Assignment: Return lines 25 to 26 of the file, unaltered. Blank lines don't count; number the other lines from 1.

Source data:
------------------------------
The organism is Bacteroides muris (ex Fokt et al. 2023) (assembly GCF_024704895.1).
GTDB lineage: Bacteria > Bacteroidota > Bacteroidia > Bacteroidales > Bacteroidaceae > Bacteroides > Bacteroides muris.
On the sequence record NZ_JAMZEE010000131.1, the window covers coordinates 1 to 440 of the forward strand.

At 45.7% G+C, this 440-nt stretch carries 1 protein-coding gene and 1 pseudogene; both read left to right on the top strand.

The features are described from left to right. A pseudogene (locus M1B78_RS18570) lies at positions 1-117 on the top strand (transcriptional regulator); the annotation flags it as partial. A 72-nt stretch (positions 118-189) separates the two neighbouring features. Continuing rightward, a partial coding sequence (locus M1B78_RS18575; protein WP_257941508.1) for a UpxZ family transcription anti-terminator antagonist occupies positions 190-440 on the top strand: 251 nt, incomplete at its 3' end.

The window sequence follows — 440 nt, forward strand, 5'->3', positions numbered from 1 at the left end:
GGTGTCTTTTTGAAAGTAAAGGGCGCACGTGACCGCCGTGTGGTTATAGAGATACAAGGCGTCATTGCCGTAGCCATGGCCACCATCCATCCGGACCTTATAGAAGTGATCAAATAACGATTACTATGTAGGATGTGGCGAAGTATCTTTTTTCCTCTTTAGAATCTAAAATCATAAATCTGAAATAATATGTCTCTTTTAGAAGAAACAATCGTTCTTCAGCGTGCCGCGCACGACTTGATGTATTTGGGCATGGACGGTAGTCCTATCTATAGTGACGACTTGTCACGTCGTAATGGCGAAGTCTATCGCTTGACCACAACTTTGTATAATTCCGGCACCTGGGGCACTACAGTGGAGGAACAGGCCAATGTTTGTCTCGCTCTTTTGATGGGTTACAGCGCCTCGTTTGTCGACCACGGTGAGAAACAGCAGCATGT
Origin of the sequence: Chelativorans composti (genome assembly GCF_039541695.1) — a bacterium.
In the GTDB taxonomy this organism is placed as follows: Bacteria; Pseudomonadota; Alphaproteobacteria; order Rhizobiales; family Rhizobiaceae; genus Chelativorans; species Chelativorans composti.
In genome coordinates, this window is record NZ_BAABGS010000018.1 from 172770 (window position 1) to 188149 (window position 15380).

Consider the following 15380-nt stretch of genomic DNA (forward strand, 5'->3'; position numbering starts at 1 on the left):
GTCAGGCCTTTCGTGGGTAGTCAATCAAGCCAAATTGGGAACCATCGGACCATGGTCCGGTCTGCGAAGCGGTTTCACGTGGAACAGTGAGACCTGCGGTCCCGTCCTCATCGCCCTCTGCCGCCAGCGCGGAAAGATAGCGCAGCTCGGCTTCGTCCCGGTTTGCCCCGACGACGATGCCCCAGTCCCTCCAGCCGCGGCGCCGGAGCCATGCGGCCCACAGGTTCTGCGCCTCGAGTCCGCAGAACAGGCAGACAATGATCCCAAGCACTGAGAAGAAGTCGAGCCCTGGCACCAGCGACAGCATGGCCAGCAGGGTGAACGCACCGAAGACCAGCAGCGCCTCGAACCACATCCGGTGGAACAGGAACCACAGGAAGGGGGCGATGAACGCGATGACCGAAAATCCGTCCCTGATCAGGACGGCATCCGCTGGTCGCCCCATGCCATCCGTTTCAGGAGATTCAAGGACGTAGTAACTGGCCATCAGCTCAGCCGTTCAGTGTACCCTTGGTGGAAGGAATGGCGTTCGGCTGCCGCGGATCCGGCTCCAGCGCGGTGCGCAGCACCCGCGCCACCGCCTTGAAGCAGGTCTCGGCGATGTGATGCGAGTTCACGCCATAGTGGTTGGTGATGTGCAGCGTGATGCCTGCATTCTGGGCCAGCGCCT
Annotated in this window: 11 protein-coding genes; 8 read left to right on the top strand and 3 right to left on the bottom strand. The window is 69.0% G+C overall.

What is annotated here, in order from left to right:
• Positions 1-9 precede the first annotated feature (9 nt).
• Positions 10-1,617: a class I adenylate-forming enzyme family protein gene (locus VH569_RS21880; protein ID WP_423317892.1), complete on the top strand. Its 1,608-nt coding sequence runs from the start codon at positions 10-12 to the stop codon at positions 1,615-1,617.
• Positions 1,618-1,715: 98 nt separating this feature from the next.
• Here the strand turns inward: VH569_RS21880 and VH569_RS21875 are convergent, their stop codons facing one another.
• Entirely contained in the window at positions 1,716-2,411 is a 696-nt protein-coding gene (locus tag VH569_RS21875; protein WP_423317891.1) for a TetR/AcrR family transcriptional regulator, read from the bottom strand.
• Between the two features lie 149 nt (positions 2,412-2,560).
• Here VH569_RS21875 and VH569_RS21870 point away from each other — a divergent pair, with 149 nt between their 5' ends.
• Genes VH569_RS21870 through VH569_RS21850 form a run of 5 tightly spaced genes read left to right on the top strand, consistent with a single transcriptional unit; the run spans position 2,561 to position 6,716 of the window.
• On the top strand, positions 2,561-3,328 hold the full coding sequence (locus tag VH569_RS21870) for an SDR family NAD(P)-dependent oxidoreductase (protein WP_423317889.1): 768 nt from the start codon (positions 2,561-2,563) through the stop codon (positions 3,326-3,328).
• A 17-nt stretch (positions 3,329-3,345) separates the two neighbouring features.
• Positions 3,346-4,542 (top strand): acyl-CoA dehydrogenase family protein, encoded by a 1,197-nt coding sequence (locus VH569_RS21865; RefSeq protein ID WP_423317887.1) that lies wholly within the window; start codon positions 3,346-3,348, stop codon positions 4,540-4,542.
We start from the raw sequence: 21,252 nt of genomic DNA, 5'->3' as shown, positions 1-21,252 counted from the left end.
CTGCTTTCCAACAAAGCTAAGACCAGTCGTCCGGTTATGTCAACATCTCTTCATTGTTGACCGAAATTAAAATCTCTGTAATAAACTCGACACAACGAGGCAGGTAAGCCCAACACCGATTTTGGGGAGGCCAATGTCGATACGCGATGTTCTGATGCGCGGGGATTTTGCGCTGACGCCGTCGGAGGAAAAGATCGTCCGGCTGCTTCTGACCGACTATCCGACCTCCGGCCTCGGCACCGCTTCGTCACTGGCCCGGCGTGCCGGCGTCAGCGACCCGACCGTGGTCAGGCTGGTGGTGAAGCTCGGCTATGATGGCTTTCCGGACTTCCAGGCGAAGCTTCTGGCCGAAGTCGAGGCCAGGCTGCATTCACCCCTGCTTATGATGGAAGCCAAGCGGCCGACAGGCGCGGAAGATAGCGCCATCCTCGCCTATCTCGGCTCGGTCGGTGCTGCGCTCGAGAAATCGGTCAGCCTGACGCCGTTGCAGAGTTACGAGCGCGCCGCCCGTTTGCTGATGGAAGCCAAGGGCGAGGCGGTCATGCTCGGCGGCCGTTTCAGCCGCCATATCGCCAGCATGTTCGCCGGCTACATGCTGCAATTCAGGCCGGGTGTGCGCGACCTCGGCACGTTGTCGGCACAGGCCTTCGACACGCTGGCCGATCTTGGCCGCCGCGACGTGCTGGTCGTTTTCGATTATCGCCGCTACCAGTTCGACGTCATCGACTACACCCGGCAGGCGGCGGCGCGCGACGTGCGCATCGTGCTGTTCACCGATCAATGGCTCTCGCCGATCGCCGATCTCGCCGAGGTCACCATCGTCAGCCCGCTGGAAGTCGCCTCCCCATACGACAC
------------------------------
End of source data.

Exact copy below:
• Positions 3,346-4,542 (top strand): acyl-CoA dehydrogenase family protein, encoded by a 1,197-nt coding sequence (locus VH569_RS21865; RefSeq protein ID WP_423317887.1) that lies wholly within the window; start codon positions 3,346-3,348, stop codon positions 4,540-4,542.
We start from the raw sequence: 21,252 nt of genomic DNA, 5'->3' as shown, positions 1-21,252 counted from the left end.